Her husband’s credit score is over 800, so why are issuers ignoring him?
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Dear To Her Credit,
My score is 721. My husband’s is 818. We have similar differences on our Discover Card provided scores. Yet, I consistently receive excellent prescreened offers in the mail, while he does not. Neither of us is on any opt-out for credit card offers.
My credit utilization is about 22 percent, while his is about 1-3 percent. We are 0 percent offer users, and would like to start using my husband’s information, but I am baffled as to how to. Thanks and looking forward to your insight! — Carla
I’m not sure why your husband doesn’t get prescreened offers in the mail, but he can consider himself fortunate. Prescreened offers fill up your mailbox when you don’t need new credit, and they probably aren’t your best bet when you are ready for a new card. To top it off, prescreened offers are not guaranteed. You still have to apply, and based on that information, the bank may not extend credit at the terms advertised in the original offer.
A far easier way to compare credit cards is to use a card comparison website, like this one. You can search among more cards and find ones with the terms and benefits most important to you. You can apply online as quickly as you can apply for a “prescreened” card.
If you want to use your husband’s higher credit score to get your best deal, that’s easy. Just make sure he’s the one that applies for the card.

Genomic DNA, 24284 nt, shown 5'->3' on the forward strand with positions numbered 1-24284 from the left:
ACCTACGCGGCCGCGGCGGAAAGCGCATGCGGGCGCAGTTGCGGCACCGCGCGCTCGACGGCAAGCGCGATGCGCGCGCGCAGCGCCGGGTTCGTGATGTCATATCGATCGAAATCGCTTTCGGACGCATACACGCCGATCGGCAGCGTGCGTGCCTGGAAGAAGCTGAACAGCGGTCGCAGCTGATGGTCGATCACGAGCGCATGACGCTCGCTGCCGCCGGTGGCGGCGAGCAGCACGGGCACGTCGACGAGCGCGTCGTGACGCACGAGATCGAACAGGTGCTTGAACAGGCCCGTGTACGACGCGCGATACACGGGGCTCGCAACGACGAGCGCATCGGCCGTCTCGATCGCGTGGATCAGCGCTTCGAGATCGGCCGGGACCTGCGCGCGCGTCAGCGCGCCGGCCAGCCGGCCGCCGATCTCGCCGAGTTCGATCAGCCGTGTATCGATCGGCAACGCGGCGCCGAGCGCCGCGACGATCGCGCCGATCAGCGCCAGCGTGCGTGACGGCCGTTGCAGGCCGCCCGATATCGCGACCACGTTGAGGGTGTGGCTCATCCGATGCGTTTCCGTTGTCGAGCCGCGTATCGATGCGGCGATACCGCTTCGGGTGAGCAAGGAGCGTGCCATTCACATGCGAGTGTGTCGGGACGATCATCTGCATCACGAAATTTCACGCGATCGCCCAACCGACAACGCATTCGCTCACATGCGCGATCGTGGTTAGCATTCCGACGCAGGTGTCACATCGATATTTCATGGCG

Getting a great card in your husband’s name is a start, but it doesn’t solve the issue of your credit score not being at its best. While 721 isn’t a bad score, aiming for at least the mid-700s would be better. I sometimes hear from readers who think if one spouse has better credit, they should start using only that spouse’s credit, and basically give up on building the credit history of the lower-score spouse. Some people go so far as to stop paying credit card bills owed by the lower-score spouse, which is, of course, a very bad idea. For one thing, if anything happens to the higher-score spouse or to the relationship, one newly single person has to start an independent life with subpar credit. That only makes a difficult time even worse. Another scenario is that you may need relay on both credit scores and other financial information to apply for a mortgage or other joint loan. Or you may apply for a job that requires a credit check, and you won’t be able to rely on your husband’s credit history.
To start improving your score, you should obtain and review your credit reports. Go to annualcreditreport.com, the site where, under federal law, the major credit bureaus must provide you with your credit score once a year for free. They should note factors that may have lowered your score. Sometimes the report will say you have too many cards, not enough credit mix or high balances, so you can take corrective action. Review your credit report carefully to see if there are any mistakes that should be removed. Pay down balances and make sure you have enough credit, but not too many accounts.
On the other hand, your score may be lower simply because you haven’t had credit long enough. If that’s the case, you just have to keep making payments on time and demonstrating that you are an excellent credit risk and your score will get better over time on its own.
Applying for a new card with a 0 percent introductory offer in your husband’s name can be a good move now, especially if you use this opportunity to pay off your own cards. Take care of your own credit history at the same time, however. You never know when you’ll need to have an excellent credit score.